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Sometimes you have to go south to go north. And that’s what I’m doing.

I spent a couple of days agonizing about a viable walking route out of Flagstaff. Between the crazy climbs and altitude (north via Tuba City), miles of nothing (through the Indian Reservations), the lack of services (water, food, lodging), and the inevitable forays onto dirt paths or Interstate highways, I was beginning to feel desperate. How long could I hole up at the Best Western sitting in the Jacuzzi?

I visited and spoke with my sister’s high school friend, Bruce Aiken, a well-known and respected artist living in Flagstaff. He knows the region well. Bruce told me what it would be like walking north to Tuba City. It would be many miles of isolation. He did not encourage me.

I also put out an email to my mentors. My friend and advisor Jeff responded, “Well, if you were in Phoenix I could help. That’s the way went on my walk across the country.”

I let these pieces of advice simmer for a while, and then made an executive decision. I’d move my walk south to Phoenix. Consider it a “repositioning shift.” Phoenix is 150 miles directly south of Flagstaff, and I’m going to have to walk those 150 miles anyway when I start heading north again. I’d been following the route of Ben Davis, another walker, who encountered snow and the most frigid days of his journey on his route to Colorado.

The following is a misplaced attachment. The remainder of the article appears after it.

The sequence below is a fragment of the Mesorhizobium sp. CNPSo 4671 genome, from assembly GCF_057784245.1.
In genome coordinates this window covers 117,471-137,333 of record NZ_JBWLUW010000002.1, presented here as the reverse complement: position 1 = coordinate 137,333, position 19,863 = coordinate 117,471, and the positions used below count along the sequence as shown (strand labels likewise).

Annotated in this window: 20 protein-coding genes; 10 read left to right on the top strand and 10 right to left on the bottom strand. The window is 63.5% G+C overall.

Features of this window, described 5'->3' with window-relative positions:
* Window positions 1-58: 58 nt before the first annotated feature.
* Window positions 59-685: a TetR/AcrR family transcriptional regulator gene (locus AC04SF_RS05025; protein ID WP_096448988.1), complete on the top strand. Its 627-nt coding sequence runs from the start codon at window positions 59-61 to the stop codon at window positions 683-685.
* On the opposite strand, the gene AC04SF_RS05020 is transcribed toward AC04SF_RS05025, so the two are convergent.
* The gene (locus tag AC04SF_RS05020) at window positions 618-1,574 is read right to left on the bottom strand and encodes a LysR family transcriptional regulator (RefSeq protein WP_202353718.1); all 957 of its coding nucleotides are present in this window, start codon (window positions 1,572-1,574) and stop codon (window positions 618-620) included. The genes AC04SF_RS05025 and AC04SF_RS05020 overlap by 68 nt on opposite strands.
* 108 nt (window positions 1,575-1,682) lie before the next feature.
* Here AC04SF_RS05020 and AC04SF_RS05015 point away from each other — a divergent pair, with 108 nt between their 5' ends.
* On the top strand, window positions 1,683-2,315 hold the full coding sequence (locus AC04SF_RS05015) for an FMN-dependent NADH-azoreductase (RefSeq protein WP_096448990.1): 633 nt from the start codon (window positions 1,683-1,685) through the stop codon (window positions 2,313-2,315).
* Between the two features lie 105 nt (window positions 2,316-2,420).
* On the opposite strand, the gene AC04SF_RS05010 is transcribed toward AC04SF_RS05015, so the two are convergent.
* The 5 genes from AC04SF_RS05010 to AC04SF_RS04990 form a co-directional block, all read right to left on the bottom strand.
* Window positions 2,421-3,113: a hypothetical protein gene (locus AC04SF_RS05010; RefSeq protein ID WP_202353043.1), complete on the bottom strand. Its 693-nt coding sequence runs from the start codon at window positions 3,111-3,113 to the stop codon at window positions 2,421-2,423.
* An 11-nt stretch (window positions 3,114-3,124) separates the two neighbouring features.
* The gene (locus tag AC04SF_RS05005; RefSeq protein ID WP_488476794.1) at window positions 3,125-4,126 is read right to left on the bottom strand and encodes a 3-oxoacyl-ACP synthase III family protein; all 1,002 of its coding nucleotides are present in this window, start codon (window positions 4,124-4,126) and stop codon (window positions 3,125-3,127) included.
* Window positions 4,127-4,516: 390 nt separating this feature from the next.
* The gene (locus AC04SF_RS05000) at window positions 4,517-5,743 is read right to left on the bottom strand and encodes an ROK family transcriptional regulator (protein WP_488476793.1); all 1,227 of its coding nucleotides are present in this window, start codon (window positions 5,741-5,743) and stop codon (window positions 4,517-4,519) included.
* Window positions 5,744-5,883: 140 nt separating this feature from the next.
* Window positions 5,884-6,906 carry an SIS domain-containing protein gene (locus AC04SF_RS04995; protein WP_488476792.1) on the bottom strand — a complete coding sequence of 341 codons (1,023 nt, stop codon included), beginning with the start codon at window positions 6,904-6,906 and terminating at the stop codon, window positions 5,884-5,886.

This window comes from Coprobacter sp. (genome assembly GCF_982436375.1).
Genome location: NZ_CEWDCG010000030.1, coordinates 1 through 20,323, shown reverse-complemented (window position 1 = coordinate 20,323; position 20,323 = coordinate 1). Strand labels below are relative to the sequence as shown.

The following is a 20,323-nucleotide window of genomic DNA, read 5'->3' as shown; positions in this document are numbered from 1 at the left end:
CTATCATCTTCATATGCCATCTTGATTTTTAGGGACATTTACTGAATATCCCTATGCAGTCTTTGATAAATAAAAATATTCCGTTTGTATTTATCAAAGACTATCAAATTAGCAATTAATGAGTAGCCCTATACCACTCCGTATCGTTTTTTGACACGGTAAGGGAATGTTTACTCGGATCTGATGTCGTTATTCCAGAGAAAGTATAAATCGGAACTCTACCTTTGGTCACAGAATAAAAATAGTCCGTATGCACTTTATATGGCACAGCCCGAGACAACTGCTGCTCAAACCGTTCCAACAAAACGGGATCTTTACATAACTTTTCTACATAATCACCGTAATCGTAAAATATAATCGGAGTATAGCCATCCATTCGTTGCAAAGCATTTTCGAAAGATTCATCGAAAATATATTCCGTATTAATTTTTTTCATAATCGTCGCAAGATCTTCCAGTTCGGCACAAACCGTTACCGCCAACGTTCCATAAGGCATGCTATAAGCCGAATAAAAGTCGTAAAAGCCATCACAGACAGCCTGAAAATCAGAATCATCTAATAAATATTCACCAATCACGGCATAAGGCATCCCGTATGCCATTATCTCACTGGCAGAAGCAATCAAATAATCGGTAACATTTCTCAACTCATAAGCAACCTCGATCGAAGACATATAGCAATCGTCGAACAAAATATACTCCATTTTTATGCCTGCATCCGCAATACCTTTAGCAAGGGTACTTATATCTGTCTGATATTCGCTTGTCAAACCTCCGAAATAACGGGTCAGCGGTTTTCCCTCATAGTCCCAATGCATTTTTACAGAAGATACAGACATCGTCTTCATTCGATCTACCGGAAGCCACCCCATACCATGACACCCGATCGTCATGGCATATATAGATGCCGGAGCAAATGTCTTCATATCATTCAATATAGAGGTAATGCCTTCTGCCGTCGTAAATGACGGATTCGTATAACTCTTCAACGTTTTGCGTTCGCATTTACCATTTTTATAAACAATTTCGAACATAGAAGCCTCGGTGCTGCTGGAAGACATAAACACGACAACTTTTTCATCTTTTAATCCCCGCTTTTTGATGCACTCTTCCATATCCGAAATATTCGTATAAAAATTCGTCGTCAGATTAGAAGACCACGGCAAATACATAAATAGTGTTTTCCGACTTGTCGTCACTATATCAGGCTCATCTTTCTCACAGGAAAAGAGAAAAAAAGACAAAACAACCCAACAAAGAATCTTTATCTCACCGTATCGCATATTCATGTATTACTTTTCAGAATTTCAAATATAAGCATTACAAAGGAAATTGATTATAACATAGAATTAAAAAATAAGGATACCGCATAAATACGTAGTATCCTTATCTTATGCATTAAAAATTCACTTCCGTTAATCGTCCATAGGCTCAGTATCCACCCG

On Jeff’s route through California and parts of Arizona, he had encountered similar problems to mine. But his route through Phoenix worked great. So I decided to follow in Jeff’s footsteps for a while before heading northeast to Cincinnati.

I walked three miles to the Greyhound bus station. As I write this, I’m on the bus to Phoenix (which arrived two hours late, “No refunds, folks”), and can’t wait to get off and walk 6 miles to the Motel 6 in Tempe.

In Tempe I’ll be meeting up with Lisa Monheit, a former opera singer and currently a speech pathologist, who graduated from Wantagh High School a number of years after I did. She now lives in Phoenix. Lisa and I both benefitted from the mentorship of Rollan Masciarelli (fondly known as Maz), the wonderfully talented and inspirational music teacher at WHS. We also share this in common: Maz changed our lives as musicians and people. He was that kind of teacher.

I’d only met Lisa one time, at a bar mitzvah in Oakland. When we made arrangements for our meet-up, she asked if there was anything she could bring me. I didn’t hesitate. “Chocolate chip cookies.” Lisa didn’t fail me.

@ Tempe, Arizona

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